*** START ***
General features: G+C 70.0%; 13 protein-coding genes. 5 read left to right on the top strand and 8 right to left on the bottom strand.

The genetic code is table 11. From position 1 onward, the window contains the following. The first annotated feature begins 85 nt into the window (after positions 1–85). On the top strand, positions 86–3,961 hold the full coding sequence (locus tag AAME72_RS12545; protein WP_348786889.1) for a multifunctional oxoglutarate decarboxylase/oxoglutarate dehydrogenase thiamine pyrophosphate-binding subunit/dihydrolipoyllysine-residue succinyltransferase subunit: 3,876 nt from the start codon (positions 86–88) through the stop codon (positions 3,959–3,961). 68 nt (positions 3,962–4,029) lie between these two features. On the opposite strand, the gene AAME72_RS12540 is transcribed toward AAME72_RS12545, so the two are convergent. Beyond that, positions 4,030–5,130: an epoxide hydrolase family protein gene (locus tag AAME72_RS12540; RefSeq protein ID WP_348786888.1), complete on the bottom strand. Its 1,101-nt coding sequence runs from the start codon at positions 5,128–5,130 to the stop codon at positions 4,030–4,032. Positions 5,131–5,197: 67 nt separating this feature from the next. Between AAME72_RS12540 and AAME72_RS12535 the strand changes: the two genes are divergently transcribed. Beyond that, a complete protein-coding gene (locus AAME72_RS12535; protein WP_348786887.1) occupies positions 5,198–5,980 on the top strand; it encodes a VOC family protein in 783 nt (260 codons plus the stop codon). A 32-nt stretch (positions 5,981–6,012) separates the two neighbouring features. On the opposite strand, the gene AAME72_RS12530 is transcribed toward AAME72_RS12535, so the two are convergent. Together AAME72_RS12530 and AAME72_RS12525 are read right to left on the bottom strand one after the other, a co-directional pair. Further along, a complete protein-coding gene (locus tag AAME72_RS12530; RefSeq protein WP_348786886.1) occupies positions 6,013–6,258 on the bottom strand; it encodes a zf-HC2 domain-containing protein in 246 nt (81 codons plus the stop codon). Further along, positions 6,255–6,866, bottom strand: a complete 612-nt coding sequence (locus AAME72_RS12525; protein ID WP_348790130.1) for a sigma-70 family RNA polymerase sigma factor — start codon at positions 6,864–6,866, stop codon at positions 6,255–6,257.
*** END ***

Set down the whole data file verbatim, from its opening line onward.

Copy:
General features: G+C 70.0%; 13 protein-coding genes. 5 read left to right on the top strand and 8 right to left on the bottom strand.

The genetic code is table 11. From position 1 onward, the window contains the following. The first annotated feature begins 85 nt into the window (after positions 1–85). On the top strand, positions 86–3,961 hold the full coding sequence (locus tag AAME72_RS12545; protein WP_348786889.1) for a multifunctional oxoglutarate decarboxylase/oxoglutarate dehydrogenase thiamine pyrophosphate-binding subunit/dihydrolipoyllysine-residue succinyltransferase subunit: 3,876 nt from the start codon (positions 86–88) through the stop codon (positions 3,959–3,961). 68 nt (positions 3,962–4,029) lie between these two features. On the opposite strand, the gene AAME72_RS12540 is transcribed toward AAME72_RS12545, so the two are convergent. Beyond that, positions 4,030–5,130: an epoxide hydrolase family protein gene (locus tag AAME72_RS12540; RefSeq protein ID WP_348786888.1), complete on the bottom strand. Its 1,101-nt coding sequence runs from the start codon at positions 5,128–5,130 to the stop codon at positions 4,030–4,032. Positions 5,131–5,197: 67 nt separating this feature from the next. Between AAME72_RS12540 and AAME72_RS12535 the strand changes: the two genes are divergently transcribed. Beyond that, a complete protein-coding gene (locus AAME72_RS12535; protein WP_348786887.1) occupies positions 5,198–5,980 on the top strand; it encodes a VOC family protein in 783 nt (260 codons plus the stop codon). A 32-nt stretch (positions 5,981–6,012) separates the two neighbouring features. On the opposite strand, the gene AAME72_RS12530 is transcribed toward AAME72_RS12535, so the two are convergent. Together AAME72_RS12530 and AAME72_RS12525 are read right to left on the bottom strand one after the other, a co-directional pair. Further along, a complete protein-coding gene (locus tag AAME72_RS12530; RefSeq protein WP_348786886.1) occupies positions 6,013–6,258 on the bottom strand; it encodes a zf-HC2 domain-containing protein in 246 nt (81 codons plus the stop codon). Further along, positions 6,255–6,866, bottom strand: a complete 612-nt coding sequence (locus AAME72_RS12525; protein ID WP_348790130.1) for a sigma-70 family RNA polymerase sigma factor — start codon at positions 6,864–6,866, stop codon at positions 6,255–6,257.